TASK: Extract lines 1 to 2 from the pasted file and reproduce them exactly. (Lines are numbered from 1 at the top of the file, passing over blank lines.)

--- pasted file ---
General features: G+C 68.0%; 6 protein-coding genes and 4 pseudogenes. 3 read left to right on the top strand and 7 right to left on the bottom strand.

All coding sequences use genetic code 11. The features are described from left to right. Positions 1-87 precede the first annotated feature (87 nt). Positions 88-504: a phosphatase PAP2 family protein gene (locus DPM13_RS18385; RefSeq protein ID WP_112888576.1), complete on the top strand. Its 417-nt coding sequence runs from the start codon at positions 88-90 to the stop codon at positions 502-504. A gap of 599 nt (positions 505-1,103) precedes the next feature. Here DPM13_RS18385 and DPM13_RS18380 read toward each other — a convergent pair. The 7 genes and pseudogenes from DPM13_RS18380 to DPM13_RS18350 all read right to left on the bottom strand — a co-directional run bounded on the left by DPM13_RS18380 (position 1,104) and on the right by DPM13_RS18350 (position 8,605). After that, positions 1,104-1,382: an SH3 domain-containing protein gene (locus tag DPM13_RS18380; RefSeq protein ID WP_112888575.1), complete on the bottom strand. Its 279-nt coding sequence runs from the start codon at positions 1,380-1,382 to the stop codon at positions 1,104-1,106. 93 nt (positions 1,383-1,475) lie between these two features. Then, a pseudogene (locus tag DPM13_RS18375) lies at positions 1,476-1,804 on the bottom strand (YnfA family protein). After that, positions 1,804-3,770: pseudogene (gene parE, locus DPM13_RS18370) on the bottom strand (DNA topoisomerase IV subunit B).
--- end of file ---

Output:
General features: G+C 68.0%; 6 protein-coding genes and 4 pseudogenes. 3 read left to right on the top strand and 7 right to left on the bottom strand.

All coding sequences use genetic code 11. The features are described from left to right. Positions 1-87 precede the first annotated feature (87 nt). Positions 88-504: a phosphatase PAP2 family protein gene (locus DPM13_RS18385; RefSeq protein ID WP_112888576.1), complete on the top strand. Its 417-nt coding sequence runs from the start codon at positions 88-90 to the stop codon at positions 502-504. A gap of 599 nt (positions 505-1,103) precedes the next feature. Here DPM13_RS18385 and DPM13_RS18380 read toward each other — a convergent pair. The 7 genes and pseudogenes from DPM13_RS18380 to DPM13_RS18350 all read right to left on the bottom strand — a co-directional run bounded on the left by DPM13_RS18380 (position 1,104) and on the right by DPM13_RS18350 (position 8,605). After that, positions 1,104-1,382: an SH3 domain-containing protein gene (locus tag DPM13_RS18380; RefSeq protein ID WP_112888575.1), complete on the bottom strand. Its 279-nt coding sequence runs from the start codon at positions 1,380-1,382 to the stop codon at positions 1,104-1,106. 93 nt (positions 1,383-1,475) lie between these two features. Then, a pseudogene (locus tag DPM13_RS18375) lies at positions 1,476-1,804 on the bottom strand (YnfA family protein). After that, positions 1,804-3,770: pseudogene (gene parE, locus DPM13_RS18370) on the bottom strand (DNA topoisomerase IV subunit B).